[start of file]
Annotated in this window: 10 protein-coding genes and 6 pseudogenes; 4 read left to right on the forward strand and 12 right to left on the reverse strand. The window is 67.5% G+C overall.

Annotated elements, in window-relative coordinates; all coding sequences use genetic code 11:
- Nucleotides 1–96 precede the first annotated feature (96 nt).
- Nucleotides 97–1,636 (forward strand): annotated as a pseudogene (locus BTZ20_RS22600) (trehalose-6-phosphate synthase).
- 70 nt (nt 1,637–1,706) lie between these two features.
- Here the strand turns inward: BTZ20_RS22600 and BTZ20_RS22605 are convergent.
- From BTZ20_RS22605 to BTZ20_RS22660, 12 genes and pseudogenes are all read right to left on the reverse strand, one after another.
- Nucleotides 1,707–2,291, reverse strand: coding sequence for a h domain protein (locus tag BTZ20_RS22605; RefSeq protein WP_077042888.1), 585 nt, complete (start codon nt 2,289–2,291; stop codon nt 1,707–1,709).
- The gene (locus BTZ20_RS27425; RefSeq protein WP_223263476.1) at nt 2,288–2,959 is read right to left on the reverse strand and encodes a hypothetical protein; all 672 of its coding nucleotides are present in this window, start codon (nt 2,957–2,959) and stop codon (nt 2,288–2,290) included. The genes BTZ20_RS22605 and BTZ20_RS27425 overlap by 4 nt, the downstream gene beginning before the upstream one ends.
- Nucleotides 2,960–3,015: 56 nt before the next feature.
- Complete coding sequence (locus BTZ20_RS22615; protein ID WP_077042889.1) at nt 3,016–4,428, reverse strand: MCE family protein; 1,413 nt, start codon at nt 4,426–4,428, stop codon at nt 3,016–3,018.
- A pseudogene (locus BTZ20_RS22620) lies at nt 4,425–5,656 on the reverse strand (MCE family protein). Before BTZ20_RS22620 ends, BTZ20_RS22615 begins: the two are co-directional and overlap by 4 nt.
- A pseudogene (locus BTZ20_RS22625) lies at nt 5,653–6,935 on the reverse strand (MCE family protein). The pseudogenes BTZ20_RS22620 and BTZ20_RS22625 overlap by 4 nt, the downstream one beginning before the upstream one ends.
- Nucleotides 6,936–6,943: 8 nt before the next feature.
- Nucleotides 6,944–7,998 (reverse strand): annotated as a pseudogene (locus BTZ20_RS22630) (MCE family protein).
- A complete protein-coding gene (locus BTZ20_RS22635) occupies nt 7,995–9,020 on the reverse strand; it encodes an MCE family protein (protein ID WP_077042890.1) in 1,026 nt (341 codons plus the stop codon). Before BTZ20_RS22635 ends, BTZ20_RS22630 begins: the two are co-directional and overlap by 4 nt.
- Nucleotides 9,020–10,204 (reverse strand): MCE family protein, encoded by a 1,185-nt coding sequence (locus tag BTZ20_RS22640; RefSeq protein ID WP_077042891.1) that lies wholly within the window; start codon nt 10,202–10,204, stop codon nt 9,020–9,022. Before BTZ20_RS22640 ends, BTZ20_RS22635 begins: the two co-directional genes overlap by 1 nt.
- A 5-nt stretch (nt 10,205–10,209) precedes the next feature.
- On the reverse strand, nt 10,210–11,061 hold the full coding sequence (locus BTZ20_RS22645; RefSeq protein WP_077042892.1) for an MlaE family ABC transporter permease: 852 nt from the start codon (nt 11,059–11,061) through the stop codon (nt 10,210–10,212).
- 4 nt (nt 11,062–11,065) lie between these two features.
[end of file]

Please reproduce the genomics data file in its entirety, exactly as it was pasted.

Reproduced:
Annotated in this window: 10 protein-coding genes and 6 pseudogenes; 4 read left to right on the forward strand and 12 right to left on the reverse strand. The window is 67.5% G+C overall.

Annotated elements, in window-relative coordinates; all coding sequences use genetic code 11:
- Nucleotides 1–96 precede the first annotated feature (96 nt).
- Nucleotides 97–1,636 (forward strand): annotated as a pseudogene (locus BTZ20_RS22600) (trehalose-6-phosphate synthase).
- 70 nt (nt 1,637–1,706) lie between these two features.
- Here the strand turns inward: BTZ20_RS22600 and BTZ20_RS22605 are convergent.
- From BTZ20_RS22605 to BTZ20_RS22660, 12 genes and pseudogenes are all read right to left on the reverse strand, one after another.
- Nucleotides 1,707–2,291, reverse strand: coding sequence for a h domain protein (locus tag BTZ20_RS22605; RefSeq protein WP_077042888.1), 585 nt, complete (start codon nt 2,289–2,291; stop codon nt 1,707–1,709).
- The gene (locus BTZ20_RS27425; RefSeq protein WP_223263476.1) at nt 2,288–2,959 is read right to left on the reverse strand and encodes a hypothetical protein; all 672 of its coding nucleotides are present in this window, start codon (nt 2,957–2,959) and stop codon (nt 2,288–2,290) included. The genes BTZ20_RS22605 and BTZ20_RS27425 overlap by 4 nt, the downstream gene beginning before the upstream one ends.
- Nucleotides 2,960–3,015: 56 nt before the next feature.
- Complete coding sequence (locus BTZ20_RS22615; protein ID WP_077042889.1) at nt 3,016–4,428, reverse strand: MCE family protein; 1,413 nt, start codon at nt 4,426–4,428, stop codon at nt 3,016–3,018.
- A pseudogene (locus BTZ20_RS22620) lies at nt 4,425–5,656 on the reverse strand (MCE family protein). Before BTZ20_RS22620 ends, BTZ20_RS22615 begins: the two are co-directional and overlap by 4 nt.
- A pseudogene (locus BTZ20_RS22625) lies at nt 5,653–6,935 on the reverse strand (MCE family protein). The pseudogenes BTZ20_RS22620 and BTZ20_RS22625 overlap by 4 nt, the downstream one beginning before the upstream one ends.
- Nucleotides 6,936–6,943: 8 nt before the next feature.
- Nucleotides 6,944–7,998 (reverse strand): annotated as a pseudogene (locus BTZ20_RS22630) (MCE family protein).
- A complete protein-coding gene (locus BTZ20_RS22635) occupies nt 7,995–9,020 on the reverse strand; it encodes an MCE family protein (protein ID WP_077042890.1) in 1,026 nt (341 codons plus the stop codon). Before BTZ20_RS22635 ends, BTZ20_RS22630 begins: the two are co-directional and overlap by 4 nt.
- Nucleotides 9,020–10,204 (reverse strand): MCE family protein, encoded by a 1,185-nt coding sequence (locus tag BTZ20_RS22640; RefSeq protein ID WP_077042891.1) that lies wholly within the window; start codon nt 10,202–10,204, stop codon nt 9,020–9,022. Before BTZ20_RS22640 ends, BTZ20_RS22635 begins: the two co-directional genes overlap by 1 nt.
- A 5-nt stretch (nt 10,205–10,209) precedes the next feature.
- On the reverse strand, nt 10,210–11,061 hold the full coding sequence (locus BTZ20_RS22645; RefSeq protein WP_077042892.1) for an MlaE family ABC transporter permease: 852 nt from the start codon (nt 11,059–11,061) through the stop codon (nt 10,210–10,212).
- 4 nt (nt 11,062–11,065) lie between these two features.